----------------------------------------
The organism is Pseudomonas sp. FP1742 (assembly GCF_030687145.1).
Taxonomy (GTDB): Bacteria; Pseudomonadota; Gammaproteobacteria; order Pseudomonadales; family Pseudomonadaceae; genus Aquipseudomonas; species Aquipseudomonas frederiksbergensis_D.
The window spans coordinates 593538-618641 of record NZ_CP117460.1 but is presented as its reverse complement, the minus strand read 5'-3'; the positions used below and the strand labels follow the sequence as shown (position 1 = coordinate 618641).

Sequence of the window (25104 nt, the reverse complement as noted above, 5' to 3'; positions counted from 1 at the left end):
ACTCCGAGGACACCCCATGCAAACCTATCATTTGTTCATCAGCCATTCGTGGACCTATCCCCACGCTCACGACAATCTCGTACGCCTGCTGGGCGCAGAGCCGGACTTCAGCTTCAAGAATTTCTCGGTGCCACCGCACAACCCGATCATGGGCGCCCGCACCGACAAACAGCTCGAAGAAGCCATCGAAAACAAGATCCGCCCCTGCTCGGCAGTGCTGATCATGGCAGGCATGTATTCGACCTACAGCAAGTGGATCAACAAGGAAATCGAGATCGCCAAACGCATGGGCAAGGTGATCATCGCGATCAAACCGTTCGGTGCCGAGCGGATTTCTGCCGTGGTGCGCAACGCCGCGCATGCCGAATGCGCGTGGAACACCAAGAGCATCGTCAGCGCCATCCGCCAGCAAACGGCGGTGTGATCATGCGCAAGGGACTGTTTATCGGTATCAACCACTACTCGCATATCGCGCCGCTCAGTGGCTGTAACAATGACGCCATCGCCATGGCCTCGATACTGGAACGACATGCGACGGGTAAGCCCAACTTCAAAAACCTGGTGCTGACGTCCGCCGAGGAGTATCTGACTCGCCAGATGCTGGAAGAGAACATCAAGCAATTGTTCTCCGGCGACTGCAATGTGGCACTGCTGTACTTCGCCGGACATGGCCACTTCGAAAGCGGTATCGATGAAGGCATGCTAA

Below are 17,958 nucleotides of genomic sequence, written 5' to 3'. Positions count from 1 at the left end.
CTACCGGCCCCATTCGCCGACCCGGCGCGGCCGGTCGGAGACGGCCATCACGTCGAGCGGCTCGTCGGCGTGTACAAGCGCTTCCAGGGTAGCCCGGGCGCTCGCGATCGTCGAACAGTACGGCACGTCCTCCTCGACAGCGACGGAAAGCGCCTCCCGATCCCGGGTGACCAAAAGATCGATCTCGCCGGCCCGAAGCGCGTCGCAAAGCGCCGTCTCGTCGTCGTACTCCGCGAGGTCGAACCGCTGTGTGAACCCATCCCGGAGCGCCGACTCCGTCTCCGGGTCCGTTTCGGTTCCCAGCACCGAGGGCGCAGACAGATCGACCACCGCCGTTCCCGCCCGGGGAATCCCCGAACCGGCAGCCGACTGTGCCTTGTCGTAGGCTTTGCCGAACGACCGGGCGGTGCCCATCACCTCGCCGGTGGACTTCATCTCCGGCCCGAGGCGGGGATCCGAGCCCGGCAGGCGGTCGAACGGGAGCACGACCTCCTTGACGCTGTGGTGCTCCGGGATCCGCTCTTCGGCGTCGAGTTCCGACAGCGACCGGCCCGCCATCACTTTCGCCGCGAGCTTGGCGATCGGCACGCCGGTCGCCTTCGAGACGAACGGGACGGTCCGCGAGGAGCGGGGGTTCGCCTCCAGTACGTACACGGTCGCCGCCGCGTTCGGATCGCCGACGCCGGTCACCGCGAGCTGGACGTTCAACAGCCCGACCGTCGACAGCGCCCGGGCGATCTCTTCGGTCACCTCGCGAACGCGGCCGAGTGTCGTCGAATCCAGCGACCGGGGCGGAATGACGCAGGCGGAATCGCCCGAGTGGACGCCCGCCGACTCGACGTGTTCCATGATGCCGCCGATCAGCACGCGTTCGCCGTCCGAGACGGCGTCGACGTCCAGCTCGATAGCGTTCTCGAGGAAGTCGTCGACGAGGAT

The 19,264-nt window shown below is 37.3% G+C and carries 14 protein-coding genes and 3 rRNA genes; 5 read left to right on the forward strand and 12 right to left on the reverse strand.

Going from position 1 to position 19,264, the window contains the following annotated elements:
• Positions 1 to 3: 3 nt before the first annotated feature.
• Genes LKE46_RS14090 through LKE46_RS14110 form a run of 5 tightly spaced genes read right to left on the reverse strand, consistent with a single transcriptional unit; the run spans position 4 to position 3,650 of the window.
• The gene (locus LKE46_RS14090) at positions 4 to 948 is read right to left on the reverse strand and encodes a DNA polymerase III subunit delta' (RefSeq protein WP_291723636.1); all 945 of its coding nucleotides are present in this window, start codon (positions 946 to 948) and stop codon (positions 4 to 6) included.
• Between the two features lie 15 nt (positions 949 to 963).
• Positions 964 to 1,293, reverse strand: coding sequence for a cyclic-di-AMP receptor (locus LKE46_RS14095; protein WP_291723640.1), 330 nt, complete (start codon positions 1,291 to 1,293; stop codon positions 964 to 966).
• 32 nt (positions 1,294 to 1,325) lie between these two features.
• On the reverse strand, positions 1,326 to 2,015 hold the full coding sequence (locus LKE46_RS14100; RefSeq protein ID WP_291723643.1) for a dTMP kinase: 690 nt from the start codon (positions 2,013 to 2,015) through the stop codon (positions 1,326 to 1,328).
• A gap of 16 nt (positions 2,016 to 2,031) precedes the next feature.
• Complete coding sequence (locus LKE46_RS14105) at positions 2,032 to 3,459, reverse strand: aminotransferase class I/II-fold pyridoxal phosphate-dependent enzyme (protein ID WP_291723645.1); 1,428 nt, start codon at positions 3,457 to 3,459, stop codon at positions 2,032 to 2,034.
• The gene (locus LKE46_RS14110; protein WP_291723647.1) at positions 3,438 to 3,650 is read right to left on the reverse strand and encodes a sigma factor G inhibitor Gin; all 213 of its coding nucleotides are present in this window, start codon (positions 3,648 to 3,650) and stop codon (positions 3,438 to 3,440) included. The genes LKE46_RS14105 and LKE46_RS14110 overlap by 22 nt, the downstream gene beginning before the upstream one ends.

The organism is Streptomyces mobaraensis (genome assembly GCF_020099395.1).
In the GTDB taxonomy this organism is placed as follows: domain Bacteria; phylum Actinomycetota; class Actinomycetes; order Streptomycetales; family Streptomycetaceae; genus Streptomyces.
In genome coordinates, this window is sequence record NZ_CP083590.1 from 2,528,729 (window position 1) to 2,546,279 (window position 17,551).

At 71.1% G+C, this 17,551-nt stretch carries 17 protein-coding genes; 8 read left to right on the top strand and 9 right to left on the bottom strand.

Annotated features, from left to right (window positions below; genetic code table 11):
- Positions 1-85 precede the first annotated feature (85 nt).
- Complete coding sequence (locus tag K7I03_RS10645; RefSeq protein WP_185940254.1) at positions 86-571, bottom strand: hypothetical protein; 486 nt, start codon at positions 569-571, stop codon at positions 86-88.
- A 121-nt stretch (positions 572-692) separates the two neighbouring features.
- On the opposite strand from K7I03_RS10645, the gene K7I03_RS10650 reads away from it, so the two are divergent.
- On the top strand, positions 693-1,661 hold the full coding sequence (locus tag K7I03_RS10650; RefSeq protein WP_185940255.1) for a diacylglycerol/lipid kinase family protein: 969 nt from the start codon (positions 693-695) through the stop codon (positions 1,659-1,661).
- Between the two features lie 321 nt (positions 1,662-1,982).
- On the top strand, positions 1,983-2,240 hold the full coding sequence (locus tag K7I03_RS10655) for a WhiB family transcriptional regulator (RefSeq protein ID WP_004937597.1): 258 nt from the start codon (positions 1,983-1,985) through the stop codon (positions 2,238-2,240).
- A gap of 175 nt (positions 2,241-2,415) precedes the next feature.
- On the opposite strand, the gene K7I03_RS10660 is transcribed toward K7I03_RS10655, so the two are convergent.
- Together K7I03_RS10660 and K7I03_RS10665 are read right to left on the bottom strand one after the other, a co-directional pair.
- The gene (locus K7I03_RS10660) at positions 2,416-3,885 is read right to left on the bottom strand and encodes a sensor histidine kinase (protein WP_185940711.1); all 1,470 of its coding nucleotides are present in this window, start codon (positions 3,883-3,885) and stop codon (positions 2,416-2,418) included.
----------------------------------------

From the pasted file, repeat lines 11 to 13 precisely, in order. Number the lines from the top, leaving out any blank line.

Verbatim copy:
• Genes LKE46_RS14090 through LKE46_RS14110 form a run of 5 tightly spaced genes read right to left on the reverse strand, consistent with a single transcriptional unit; the run spans position 4 to position 3,650 of the window.
• The gene (locus LKE46_RS14090) at positions 4 to 948 is read right to left on the reverse strand and encodes a DNA polymerase III subunit delta' (RefSeq protein WP_291723636.1); all 945 of its coding nucleotides are present in this window, start codon (positions 946 to 948) and stop codon (positions 4 to 6) included.
• Between the two features lie 15 nt (positions 949 to 963).